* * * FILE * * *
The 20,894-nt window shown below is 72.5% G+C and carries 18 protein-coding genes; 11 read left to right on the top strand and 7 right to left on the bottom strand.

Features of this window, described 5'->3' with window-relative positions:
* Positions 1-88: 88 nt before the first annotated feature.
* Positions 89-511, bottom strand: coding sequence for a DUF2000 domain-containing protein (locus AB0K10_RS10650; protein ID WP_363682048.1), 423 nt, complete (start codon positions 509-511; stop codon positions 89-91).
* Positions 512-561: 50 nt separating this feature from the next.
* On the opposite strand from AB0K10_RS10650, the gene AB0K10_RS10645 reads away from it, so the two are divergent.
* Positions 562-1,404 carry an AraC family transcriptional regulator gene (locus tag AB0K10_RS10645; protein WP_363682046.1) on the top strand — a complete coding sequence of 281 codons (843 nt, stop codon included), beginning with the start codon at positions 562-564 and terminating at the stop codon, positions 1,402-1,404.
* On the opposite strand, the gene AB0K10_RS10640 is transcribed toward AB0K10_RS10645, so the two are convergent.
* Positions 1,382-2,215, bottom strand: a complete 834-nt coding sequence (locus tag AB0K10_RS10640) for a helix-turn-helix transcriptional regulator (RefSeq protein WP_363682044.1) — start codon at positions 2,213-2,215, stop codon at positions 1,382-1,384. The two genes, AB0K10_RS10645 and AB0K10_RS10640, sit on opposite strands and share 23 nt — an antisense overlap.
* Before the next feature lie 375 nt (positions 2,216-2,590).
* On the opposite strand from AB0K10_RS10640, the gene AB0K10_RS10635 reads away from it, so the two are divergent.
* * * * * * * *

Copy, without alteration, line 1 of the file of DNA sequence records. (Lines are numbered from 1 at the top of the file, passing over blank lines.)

The 20,894-nt window shown below is 72.5% G+C and carries 18 protein-coding genes; 11 read left to right on the top strand and 7 right to left on the bottom strand.